DVD Review HTF DVD REVIEW: Lookin' to Get Out: Extended Version

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  1. Ken_McAlinden

    Ken_McAlinden Producer

    Feb 20, 2001
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    Livonia, MI USA
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    Kenneth McAlinden
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    Lookin’ to Get Out: Extended Version

    Directed By: Hal Ashby

    Starring: Jon Voight, Ann-Margret, Burt Young, Bert Remsen, Jude Farese, Allen Keller, Richard Bradford

    Studio: Warner

    Year: 1982 (Extended Cut: 2009)

    Rated: R

    Film Length: 120 minutes

    Aspect Ratio: 16:9

    Subtitles: English SDH, French

    Release Date: June 30, 2009

    The Film ***½

    Lookin’ to Get Out follows the exploits of gambler Alex Kovacs (Voight) and his devoted pal Jerry Feldman (Young).  Alex’s philosophy of life appears to be that if he finds that he has dug himself into a hole, he will keep digging furiously in hopes to find a ladder somewhere below.  This approach finds him heavily in debt to a New York hood, Harry, (Farese) after an all-night poker game, and he convinces Jerry to come with him to Las Vegas to try to raise enough money to pay Harry back.  In Vegas, Alex has a surprising amount of luck using his fast-talking ways and exceptional memory for faces and names to charm their way into a fully comped luxury sweet at a casino run by the imposing, but fortunately out of town, Bernie Gold (Bradford). When Harry spots an alcoholic casino waiter that he recognizes as Smitty Carpenter (Remsen), a former card-counting black jack wizard, he conspires to sober him up and stake him with the $10,000 the casino has loaned him in exchange for splitting the winnings.  Matters are complicated when Alex is recognized by Patti Warner (Ann-Margret) an old flame who is currently Bernie’s mistress.  Additionally they learn that an angry and violent Harry and  his strong-arm henchman Joey (Keller) have followed them to Vegas.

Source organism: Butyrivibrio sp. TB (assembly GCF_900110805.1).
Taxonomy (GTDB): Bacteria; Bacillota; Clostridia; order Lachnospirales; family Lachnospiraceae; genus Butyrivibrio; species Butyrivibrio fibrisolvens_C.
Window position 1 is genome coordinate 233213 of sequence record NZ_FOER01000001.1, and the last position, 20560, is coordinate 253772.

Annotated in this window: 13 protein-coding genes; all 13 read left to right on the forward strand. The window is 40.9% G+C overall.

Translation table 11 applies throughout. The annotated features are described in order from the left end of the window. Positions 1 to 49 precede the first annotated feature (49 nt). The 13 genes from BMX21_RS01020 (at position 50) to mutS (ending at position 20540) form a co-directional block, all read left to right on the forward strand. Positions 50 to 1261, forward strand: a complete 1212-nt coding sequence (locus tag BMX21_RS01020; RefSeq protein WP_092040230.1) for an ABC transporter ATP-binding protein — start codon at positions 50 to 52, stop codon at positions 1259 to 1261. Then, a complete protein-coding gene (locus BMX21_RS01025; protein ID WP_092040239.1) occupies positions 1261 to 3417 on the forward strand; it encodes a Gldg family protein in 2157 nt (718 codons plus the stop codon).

The initial release of Looking to Get Out was such a critical and commercial disaster, that I actively avoided watching it.  I am a big fan of director Hal Ashby’s amazing string of films through the 70s starting with the underrated The Landlord, and then moving through such acknowledged classics as Harold and Maude, The Last Detail, Shampoo, Bound for Glory, Coming Home, and Being There, and I did not want to soil his legacy in my mind.  After that, Ashby made two films, Second-Hand Hearts, and Lookin’ to Get Out, that sat in post-production limbo for two years, reportedly due to Ashby’s battles with both studio executives and drug addiction.  He subsequently worked on a couple of music projects for The Rolling Stones and Neil Young, but then took assignments where he could get them, making films that generally lacked his keenly observational, yet restrained point of view.  His late career slide seems to have diminished his standing in the eyes of some film critics and historians, but any objective view of his 70s output certainly merits his mention in the same breath as other filmmakers who came to prominence at the time such as Scorsese, Allen, Coppola, and Altman.

    Before the theatrical release of Lookin’ to Get Out, Ashby’s battles with the studio eventually led to him walking away from the project before a final cut was achieved.  The studio demanded that an additional fifteen minutes be cut from the film, and given the choice of meeting the demand or not having the film be released at all, co-writer and star Jon Voight worked with the producers and editors to assemble something that was releasable.  The result was the aforementioned critical and commercial bomb.  26 years later, when Voight was interviewed by Scottish author Nick Dawson for an Ashby biography, he learned that Ashby had quietly assembled a two hour cut of the film and donated it to the UCLA film library.  After this extended cut was seen by Voight and co-screenwriter Al Schwartz, they both agreed that it was far superior to what was released in 1982 and decided that this cut needed a wide release.